US29/Hydraulic Road Study - Places 29

Albemarle County and City of Charlottesville, Virginia

Thomas Jefferson Planning District


Subconsultant to Meyer Mohaddes Associates

2003 - 2004

CD+A was the urban design and land use planning consultant for this project, led by a transportation-planning firm, which was completed for the Thomas Jefferson Planning District Commission (TJPDC), MPO for the Charlottesville, Virginia region. The core project area was defined by a triangle of heavily traveled roads: US 29 and Route 250, and Hydraulic Road a 4-lane arterial street used as a shortcut between the two highways. The objective was to develop multimodal transportation and land use alternatives to address congestion, and to improve the pedestrian and bicycle environment, support existing uses, and encourage private reinvestment.

A comprehensive charrette process facilitated interaction between the consultants and the client's local team (staff from the TJPDC, city, county, and Virginia DOT). The process included several public open houses and meetings with individual developers and public officials. Three design options were developed using different approaches to regional circulation. The Team designed alternative intersection and roadway configurations, including at-grade intersections, a single point urban interchange (SPUI), elevated roadway segments, underpasses, and multi-way boulevard cross sections.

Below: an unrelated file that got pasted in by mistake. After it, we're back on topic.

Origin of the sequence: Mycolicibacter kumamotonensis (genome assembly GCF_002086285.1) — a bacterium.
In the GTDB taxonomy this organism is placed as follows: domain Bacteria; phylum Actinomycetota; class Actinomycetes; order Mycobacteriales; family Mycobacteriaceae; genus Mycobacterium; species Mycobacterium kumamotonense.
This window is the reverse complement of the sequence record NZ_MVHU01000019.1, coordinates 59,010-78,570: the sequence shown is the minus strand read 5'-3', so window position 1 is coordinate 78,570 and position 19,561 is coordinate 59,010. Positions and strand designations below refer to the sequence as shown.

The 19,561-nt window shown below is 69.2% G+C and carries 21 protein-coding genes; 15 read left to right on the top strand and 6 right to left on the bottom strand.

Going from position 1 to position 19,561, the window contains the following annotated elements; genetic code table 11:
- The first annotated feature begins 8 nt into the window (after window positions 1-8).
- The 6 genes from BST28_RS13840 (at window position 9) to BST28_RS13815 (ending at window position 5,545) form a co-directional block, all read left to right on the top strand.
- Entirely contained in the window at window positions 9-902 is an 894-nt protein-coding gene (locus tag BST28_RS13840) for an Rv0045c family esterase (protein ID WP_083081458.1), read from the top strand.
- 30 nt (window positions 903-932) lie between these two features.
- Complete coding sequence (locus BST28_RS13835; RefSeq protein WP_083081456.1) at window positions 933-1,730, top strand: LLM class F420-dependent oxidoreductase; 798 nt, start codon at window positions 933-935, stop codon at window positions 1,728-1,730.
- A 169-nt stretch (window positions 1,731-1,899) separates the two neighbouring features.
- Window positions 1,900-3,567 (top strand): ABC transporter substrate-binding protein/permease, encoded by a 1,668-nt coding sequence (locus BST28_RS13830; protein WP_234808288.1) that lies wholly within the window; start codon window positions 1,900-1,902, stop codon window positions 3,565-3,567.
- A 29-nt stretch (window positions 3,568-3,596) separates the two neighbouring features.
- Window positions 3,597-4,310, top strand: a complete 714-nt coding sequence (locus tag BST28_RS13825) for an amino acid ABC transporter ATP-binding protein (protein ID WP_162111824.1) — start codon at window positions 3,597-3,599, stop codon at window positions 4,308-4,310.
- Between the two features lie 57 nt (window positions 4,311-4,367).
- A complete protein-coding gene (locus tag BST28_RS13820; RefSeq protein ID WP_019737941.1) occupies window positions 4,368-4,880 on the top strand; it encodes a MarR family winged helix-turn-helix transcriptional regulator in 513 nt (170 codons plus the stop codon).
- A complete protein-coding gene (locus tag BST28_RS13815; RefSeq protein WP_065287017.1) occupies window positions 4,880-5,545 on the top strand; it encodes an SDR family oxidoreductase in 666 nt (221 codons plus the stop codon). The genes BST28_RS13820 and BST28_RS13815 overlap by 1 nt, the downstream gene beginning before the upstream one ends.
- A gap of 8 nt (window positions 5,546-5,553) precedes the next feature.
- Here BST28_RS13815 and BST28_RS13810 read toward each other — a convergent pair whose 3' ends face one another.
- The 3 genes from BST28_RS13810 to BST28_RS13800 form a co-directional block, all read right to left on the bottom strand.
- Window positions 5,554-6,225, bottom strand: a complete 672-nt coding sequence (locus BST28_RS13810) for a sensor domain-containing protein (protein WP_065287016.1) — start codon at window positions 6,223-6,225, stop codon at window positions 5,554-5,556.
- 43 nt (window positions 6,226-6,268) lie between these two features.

CD+A designed prototypical street sections, new roadway network options, pedestrian and bicycle facilities, and transit-related design concepts. CD+A also designed redevelopment scenarios for initial- and long-term change to existing auto-oriented commercial centers. These concepts served to illustrate the economic, transportation, and quality of life improvements created by mixed-use, and walkable growth patterns.

The recommended concept for redevelopment of the roadways converted Hydraulic Road into a 'main street' supporting mixed-use redevelopment of adjacent properties, reconfiguration of several interchanges and roadway cross sections, and, in the long-term, the construction of a special interchange with facilities for pedestrians and bicyclists. Following the completion of this study, CD+A and MMA led a follow-up planning effort that expanded the study area 15 miles to the north and included transportation, land use, and urban design components.